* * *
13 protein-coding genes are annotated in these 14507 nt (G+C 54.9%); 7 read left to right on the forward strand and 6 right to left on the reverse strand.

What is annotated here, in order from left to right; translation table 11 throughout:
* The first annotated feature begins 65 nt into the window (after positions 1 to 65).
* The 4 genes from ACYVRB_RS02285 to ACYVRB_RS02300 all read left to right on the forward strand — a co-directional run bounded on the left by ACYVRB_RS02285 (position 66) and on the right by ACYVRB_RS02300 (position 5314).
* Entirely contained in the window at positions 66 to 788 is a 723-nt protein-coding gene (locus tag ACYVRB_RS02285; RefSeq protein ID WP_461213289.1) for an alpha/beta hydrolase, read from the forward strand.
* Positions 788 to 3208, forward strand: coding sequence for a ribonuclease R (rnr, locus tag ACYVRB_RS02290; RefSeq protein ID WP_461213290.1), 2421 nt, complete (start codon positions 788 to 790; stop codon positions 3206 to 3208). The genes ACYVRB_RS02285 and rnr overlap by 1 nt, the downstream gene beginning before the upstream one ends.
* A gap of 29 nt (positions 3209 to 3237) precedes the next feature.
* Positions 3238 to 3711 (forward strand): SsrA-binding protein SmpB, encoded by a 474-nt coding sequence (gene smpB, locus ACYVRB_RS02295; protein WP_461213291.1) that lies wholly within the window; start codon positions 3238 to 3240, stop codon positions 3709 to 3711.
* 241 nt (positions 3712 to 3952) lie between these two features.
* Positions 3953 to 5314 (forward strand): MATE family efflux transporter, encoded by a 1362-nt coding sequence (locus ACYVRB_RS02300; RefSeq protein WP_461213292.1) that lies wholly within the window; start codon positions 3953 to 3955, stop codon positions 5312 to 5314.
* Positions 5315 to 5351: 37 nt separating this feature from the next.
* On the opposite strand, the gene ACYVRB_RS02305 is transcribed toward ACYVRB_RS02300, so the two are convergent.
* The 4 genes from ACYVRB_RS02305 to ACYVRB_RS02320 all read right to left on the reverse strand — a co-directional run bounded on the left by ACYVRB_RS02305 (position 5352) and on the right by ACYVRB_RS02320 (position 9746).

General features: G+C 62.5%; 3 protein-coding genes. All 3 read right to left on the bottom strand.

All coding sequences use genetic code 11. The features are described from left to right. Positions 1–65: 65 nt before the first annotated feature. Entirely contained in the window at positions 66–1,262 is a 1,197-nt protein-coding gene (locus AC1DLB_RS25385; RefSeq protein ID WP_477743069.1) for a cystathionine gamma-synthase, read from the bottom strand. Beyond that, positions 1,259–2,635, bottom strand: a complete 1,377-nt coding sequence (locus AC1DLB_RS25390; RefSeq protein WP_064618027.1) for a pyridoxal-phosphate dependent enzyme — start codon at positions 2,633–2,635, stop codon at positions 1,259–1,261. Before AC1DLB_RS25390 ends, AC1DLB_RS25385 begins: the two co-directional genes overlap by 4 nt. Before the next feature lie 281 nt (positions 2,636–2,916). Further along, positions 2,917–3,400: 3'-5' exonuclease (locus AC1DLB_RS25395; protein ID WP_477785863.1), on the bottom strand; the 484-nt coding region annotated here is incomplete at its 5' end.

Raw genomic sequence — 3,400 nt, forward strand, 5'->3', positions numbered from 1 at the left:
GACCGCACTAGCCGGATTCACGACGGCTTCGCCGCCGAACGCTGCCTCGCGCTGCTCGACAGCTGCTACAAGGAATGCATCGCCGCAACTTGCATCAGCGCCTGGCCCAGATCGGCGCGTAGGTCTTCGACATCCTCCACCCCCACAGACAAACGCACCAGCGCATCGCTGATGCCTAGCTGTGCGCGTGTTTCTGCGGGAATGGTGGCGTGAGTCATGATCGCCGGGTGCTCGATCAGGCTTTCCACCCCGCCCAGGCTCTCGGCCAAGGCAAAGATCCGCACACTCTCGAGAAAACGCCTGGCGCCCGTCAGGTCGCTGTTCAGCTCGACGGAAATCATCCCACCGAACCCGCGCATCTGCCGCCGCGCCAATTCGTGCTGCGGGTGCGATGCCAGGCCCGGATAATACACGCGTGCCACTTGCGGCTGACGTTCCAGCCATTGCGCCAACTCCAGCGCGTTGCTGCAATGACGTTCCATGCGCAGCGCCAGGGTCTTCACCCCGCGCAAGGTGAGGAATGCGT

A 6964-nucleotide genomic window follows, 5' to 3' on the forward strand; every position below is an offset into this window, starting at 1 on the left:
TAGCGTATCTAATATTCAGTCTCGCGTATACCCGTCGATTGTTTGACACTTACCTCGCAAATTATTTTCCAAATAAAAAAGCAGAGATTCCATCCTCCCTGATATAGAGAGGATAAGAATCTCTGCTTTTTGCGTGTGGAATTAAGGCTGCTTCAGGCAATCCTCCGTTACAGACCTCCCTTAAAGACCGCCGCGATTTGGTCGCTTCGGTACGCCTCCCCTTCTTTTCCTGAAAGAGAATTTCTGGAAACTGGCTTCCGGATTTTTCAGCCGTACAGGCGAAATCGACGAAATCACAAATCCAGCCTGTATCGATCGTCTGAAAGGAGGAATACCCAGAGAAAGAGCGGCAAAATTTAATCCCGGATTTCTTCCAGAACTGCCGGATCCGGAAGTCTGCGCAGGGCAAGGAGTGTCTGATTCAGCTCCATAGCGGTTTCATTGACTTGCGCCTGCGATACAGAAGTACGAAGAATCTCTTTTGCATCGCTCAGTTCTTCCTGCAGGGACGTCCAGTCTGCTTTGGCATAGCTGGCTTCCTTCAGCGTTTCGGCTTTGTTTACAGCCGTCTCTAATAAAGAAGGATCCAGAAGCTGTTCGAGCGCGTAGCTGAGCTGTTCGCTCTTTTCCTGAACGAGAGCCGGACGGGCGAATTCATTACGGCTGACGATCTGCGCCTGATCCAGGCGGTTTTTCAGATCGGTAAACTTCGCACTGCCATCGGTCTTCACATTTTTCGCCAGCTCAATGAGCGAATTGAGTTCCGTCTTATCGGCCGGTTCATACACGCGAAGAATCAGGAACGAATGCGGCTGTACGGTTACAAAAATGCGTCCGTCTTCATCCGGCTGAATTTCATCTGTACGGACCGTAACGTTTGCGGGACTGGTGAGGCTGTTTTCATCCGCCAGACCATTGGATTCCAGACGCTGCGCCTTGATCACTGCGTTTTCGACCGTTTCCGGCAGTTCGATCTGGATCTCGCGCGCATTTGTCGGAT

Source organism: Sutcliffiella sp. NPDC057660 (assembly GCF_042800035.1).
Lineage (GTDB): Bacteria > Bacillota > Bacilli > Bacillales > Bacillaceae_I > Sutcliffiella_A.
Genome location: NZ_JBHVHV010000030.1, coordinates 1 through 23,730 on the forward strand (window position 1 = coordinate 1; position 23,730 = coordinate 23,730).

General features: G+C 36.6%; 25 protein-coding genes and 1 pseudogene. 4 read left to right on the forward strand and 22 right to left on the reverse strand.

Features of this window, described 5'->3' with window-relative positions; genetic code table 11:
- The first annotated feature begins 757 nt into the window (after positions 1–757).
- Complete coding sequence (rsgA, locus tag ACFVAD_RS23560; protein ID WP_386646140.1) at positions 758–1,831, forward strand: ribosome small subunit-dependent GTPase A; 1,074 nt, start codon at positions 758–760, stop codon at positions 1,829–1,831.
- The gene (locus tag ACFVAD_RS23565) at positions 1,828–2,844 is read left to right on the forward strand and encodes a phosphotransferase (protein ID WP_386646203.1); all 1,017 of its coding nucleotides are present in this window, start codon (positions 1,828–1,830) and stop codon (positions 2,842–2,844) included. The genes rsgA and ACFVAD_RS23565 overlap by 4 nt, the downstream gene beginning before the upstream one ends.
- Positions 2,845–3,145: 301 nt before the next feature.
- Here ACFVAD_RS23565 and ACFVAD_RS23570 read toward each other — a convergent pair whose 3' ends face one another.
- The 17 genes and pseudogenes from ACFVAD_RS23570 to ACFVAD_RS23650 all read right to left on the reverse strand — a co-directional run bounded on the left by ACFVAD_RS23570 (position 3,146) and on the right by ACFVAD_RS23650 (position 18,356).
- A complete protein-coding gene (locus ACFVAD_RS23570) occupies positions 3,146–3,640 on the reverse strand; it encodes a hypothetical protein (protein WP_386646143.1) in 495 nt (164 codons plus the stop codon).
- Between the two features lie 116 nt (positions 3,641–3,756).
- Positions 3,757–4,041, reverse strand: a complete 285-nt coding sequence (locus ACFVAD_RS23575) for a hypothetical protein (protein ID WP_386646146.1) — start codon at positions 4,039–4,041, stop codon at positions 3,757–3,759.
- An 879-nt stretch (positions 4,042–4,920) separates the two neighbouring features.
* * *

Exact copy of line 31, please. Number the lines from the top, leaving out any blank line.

- A complete protein-coding gene (locus ACFVAD_RS23570) occupies positions 3,146–3,640 on the reverse strand; it encodes a hypothetical protein (protein WP_386646143.1) in 495 nt (164 codons plus the stop codon).